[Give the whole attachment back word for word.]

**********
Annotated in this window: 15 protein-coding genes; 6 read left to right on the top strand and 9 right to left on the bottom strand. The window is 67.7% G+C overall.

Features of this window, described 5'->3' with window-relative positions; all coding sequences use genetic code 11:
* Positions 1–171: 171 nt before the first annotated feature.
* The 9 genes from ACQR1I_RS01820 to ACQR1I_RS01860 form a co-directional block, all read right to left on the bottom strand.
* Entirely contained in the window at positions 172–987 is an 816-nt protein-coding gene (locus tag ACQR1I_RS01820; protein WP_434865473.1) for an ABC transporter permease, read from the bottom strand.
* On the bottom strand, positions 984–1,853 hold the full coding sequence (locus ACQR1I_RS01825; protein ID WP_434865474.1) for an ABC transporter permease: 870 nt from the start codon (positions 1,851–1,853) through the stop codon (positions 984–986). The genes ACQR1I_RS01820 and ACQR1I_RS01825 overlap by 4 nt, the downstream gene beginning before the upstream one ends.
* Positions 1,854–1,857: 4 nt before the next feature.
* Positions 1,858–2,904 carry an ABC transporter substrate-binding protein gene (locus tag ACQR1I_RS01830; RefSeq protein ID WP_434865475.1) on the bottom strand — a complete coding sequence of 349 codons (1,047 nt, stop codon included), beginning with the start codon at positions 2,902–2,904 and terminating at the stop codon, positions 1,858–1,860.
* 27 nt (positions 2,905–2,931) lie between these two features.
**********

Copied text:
Annotated in this window: 15 protein-coding genes; 6 read left to right on the top strand and 9 right to left on the bottom strand. The window is 67.7% G+C overall.

Features of this window, described 5'->3' with window-relative positions; all coding sequences use genetic code 11:
* Positions 1–171: 171 nt before the first annotated feature.
* The 9 genes from ACQR1I_RS01820 to ACQR1I_RS01860 form a co-directional block, all read right to left on the bottom strand.
* Entirely contained in the window at positions 172–987 is an 816-nt protein-coding gene (locus tag ACQR1I_RS01820; protein WP_434865473.1) for an ABC transporter permease, read from the bottom strand.
* On the bottom strand, positions 984–1,853 hold the full coding sequence (locus ACQR1I_RS01825; protein ID WP_434865474.1) for an ABC transporter permease: 870 nt from the start codon (positions 1,851–1,853) through the stop codon (positions 984–986). The genes ACQR1I_RS01820 and ACQR1I_RS01825 overlap by 4 nt, the downstream gene beginning before the upstream one ends.
* Positions 1,854–1,857: 4 nt before the next feature.
* Positions 1,858–2,904 carry an ABC transporter substrate-binding protein gene (locus tag ACQR1I_RS01830; RefSeq protein ID WP_434865475.1) on the bottom strand — a complete coding sequence of 349 codons (1,047 nt, stop codon included), beginning with the start codon at positions 2,902–2,904 and terminating at the stop codon, positions 1,858–1,860.
* 27 nt (positions 2,905–2,931) lie between these two features.